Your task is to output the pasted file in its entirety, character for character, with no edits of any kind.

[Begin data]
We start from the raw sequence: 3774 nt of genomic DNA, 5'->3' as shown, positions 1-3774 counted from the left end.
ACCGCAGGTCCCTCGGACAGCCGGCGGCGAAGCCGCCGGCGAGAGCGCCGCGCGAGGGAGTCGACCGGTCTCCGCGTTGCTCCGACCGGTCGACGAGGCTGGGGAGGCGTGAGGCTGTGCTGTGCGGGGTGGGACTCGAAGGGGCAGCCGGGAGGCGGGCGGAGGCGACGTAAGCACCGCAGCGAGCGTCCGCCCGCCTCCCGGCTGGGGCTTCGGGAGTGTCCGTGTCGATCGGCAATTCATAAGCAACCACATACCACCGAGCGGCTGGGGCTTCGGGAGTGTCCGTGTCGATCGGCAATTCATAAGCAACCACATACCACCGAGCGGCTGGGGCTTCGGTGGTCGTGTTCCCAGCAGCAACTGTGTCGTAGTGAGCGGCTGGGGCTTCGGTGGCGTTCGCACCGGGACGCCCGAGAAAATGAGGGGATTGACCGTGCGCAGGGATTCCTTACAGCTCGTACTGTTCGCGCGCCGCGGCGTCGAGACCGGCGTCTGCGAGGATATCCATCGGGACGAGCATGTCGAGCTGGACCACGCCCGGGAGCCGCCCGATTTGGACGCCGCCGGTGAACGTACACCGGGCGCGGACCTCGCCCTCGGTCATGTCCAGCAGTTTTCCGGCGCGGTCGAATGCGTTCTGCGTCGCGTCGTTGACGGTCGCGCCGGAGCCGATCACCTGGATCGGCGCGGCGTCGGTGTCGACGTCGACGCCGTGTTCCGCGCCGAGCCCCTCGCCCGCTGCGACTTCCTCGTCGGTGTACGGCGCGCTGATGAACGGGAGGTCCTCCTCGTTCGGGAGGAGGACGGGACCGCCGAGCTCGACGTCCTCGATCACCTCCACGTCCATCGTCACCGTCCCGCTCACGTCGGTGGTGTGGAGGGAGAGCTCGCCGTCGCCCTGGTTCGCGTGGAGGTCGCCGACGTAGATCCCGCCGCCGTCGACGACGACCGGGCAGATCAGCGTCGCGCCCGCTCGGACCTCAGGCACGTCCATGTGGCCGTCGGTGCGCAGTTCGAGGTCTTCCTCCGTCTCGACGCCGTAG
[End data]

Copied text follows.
We start from the raw sequence: 3774 nt of genomic DNA, 5'->3' as shown, positions 1-3774 counted from the left end.
ACCGCAGGTCCCTCGGACAGCCGGCGGCGAAGCCGCCGGCGAGAGCGCCGCGCGAGGGAGTCGACCGGTCTCCGCGTTGCTCCGACCGGTCGACGAGGCTGGGGAGGCGTGAGGCTGTGCTGTGCGGGGTGGGACTCGAAGGGGCAGCCGGGAGGCGGGCGGAGGCGACGTAAGCACCGCAGCGAGCGTCCGCCCGCCTCCCGGCTGGGGCTTCGGGAGTGTCCGTGTCGATCGGCAATTCATAAGCAACCACATACCACCGAGCGGCTGGGGCTTCGGGAGTGTCCGTGTCGATCGGCAATTCATAAGCAACCACATACCACCGAGCGGCTGGGGCTTCGGTGGTCGTGTTCCCAGCAGCAACTGTGTCGTAGTGAGCGGCTGGGGCTTCGGTGGCGTTCGCACCGGGACGCCCGAGAAAATGAGGGGATTGACCGTGCGCAGGGATTCCTTACAGCTCGTACTGTTCGCGCGCCGCGGCGTCGAGACCGGCGTCTGCGAGGATATCCATCGGGACGAGCATGTCGAGCTGGACCACGCCCGGGAGCCGCCCGATTTGGACGCCGCCGGTGAACGTACACCGGGCGCGGACCTCGCCCTCGGTCATGTCCAGCAGTTTTCCGGCGCGGTCGAATGCGTTCTGCGTCGCGTCGTTGACGGTCGCGCCGGAGCCGATCACCTGGATCGGCGCGGCGTCGGTGTCGACGTCGACGCCGTGTTCCGCGCCGAGCCCCTCGCCCGCTGCGACTTCCTCGTCGGTGTACGGCGCGCTGATGAACGGGAGGTCCTCCTCGTTCGGGAGGAGGACGGGACCGCCGAGCTCGACGTCCTCGATCACCTCCACGTCCATCGTCACCGTCCCGCTCACGTCGGTGGTGTGGAGGGAGAGCTCGCCGTCGCCCTGGTTCGCGTGGAGGTCGCCGACGTAGATCCCGCCGCCGTCGACGACGACCGGGCAGATCAGCGTCGCGCCCGCTCGGACCTCAGGCACGTCCATGTGGCCGTCGGTGCGCAGTTCGAGGTCTTCCTCCGTCTCGACGCCGTAG